In today’s 7th U.S. Circuit Court of Appeals case, Chief Judge Diane P. Wood, in chambers, issued an opinion for all to be aware of regarding the proper jurisdictional statement appellant or appellee must file to perfect an appeal pursuant to Circuit Court Rule on Briefs 28(a)(2(v).
Seventh Circuit Rule 28(a)(2)(v) provides, in pertinent part, that the jurisdictional statement of the appellant and, if the appellant fails to provide a complete and correct statement, the appellee must file a complete and correct statement, including, among others, the following:
“(2)(i)The date of the entry of the judgment sought to be reviewed.”
“(2)(v) If the case is a direct appeal from the decision of a magistrate judge, the dates on which each party consented in writing to entry of a final judgment by the magistrate judge.”
Wood gave counsel, in two magistrate judge cases, seven days to file an amended jurisdictional statement.
Wood explained the flaws in the two cases as follows:
“The information provided in each of these appeals fell short of the requirements of Circuit Rule 28. In Lowrey v. Tilden, No. 19-1365, the appellees informed the court in their jurisdictional statement that the parties had consented to have a magistrate judge hear the case; they did so after observing that the pro se appellant’s jurisdictional statement was not complete and correct and appropriately moving on to provide their own complete jurisdictional summary. See Circuit Rule 28(b).
“But counsel failed to provide the dates of consent of each party to the magistrate judge’s jurisdiction. In McCray v. Wilkie, No. 19-3145, counsel not only failed to provide the dates of consent, but he also neglected to mention that the decision from which the appeal was being taken had been rendered by a magistrate judge.”
Commenting on the important and recurring failure to file complete and correct statements, the court explained:
“Another recurring problem justifies the same approach. In the two cases I have consolidated only for purposes of this opinion, a magistrate judge issued the final judgment from which the appeal has been taken. Circuit Rule 28(a)(2)(v) requires an appellant in such a case to include in its jurisdictional statement not only information about the magistrate judge’s involvement, but also ‘the dates on which each party consented in writing to the entry of final judgment by the magistrate judge.’ See also 28 U.S.C. Section 636(c).”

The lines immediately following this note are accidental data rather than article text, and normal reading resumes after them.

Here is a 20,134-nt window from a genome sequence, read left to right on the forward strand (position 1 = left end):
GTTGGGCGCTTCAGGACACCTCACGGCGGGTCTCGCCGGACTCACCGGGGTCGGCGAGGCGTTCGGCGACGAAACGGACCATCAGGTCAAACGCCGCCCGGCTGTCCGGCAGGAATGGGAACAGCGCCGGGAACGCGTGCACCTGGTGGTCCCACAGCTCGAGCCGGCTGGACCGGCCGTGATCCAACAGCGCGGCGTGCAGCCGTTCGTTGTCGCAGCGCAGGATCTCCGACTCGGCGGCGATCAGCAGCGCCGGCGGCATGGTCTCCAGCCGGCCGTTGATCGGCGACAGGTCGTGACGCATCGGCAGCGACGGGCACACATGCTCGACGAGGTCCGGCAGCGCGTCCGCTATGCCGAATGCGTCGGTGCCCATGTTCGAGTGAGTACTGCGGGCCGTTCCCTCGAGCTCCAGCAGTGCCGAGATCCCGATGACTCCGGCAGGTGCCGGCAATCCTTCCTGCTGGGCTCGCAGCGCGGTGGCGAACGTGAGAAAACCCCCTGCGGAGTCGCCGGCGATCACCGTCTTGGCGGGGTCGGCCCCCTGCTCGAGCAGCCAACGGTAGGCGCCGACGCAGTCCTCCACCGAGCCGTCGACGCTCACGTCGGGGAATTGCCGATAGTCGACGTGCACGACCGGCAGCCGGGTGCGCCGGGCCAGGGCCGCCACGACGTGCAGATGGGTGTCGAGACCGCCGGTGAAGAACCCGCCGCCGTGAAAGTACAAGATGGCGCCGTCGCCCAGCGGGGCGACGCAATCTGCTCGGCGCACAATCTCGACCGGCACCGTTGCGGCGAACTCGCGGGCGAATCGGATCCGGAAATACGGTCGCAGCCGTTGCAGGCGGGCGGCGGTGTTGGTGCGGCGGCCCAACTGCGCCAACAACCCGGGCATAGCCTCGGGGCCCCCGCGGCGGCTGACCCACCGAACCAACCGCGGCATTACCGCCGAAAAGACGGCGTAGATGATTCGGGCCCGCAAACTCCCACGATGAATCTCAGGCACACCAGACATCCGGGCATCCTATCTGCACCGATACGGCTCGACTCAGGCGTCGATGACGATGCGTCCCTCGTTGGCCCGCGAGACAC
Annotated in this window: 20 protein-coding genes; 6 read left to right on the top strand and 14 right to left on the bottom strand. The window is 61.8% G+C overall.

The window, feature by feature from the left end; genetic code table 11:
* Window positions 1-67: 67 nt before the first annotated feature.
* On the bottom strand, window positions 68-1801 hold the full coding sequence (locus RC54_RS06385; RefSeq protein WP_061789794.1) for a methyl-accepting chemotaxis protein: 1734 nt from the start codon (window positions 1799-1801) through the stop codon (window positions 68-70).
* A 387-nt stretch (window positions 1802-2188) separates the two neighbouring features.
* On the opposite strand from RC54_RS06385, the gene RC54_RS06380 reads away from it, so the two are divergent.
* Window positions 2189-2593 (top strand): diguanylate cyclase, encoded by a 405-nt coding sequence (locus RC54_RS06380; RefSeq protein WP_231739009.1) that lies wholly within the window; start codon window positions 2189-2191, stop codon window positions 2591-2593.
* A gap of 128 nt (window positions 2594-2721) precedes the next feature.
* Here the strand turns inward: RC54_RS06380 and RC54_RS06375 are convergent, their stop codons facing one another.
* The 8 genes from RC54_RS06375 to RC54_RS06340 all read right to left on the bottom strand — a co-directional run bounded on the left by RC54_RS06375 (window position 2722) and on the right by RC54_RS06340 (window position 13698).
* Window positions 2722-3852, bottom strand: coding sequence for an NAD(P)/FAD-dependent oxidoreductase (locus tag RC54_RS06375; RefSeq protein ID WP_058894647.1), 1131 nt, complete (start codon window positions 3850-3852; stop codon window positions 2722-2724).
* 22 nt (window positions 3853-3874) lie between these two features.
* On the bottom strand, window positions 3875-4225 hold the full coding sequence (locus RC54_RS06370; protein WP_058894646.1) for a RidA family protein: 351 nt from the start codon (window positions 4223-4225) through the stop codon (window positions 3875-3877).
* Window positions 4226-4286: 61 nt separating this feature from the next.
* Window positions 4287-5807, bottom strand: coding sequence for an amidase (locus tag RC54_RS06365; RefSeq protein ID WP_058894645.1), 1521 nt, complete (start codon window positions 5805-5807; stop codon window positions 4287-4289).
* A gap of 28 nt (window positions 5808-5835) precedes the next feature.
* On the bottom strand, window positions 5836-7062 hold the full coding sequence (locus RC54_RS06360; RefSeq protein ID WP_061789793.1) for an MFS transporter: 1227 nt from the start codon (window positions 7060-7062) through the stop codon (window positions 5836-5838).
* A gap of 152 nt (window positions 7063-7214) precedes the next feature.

The errant statements were discovered during routine screening, Wood noted:
“Our routine jurisdictional screening sometimes reveals recurrent problems that would benefit from a published opinion. A few years ago, I addressed such an issue, when in Baez-Sanchez v. Sessions, 862 F.3d 638 (7th Cir. 2017) (Wood, C.J., in chambers), I reminded attorneys practicing before this court that we rely on accurate jurisdictional statements. In Baez-Sanchez, the problem was the failure on the part of many appellees to specify precisely whether, in counsel’s view, the appellant’s jurisdictional statement was complete and correct. Either the jurisdictional statement is both complete and correct, or appellee must furnish a comprehensive jurisdictional statement of its own.
“This court takes jurisdictional issues seriously — indeed, it is proud to have a reputation as a jurisdictional hawk. As part of our routine procedure, we screen all briefs filed before oral argument or submission on the briefs to ensure that our jurisdiction is secure and to catch any potential problems.”
Wood stressed the importance of a complete and correct jurisdictional statement for perfecting an appeal from a magistrate’s judgment, without which there is no valid judgment, stating:
“The significance of the information about the magistrate judge’s involvement and the consent of all parties to that judge’s resolution of the merits cannot be overstated. See Coleman v. Labor & Industry Review Commission of the State of Wisconsin, 860 F.3d 461 (7th Cir. 2017) (a magistrate judge has no authority to issue a final decision that is directly appealable to the court of appeals unless all parties consent).”
Pointing out that, in addition to the rule, the court’s Practitioner’s Handbook for Appeals is readily available on the court’s website and noting its partial contents, the court encouraged use, stating:
“The [h]andbook explicitly refers to the failure to provide dates of consent to proceed before a magistrate judge as one of the recurring problems that the court encounters when performing jurisdictional screening. See Handbook at 145.”
Observing the court expects attorneys to know and follow the rules, Wood concluded her opinion with these words:
“We once again encourage counsel to consult the [h]andbook. It is a useful guide, regularly updated by the court and its staff, for both experienced and novice practitioners. It can help counsel avoid the common pitfalls in drafting a jurisdictional statement. See [h]andbook at 142-45.
“We expect attorneys who practice before this court to give close attention to all of the rules, including Circuit Rule 28. I hope that this reminder will serve its intended purpose and that such readily avoided flaws will cease.”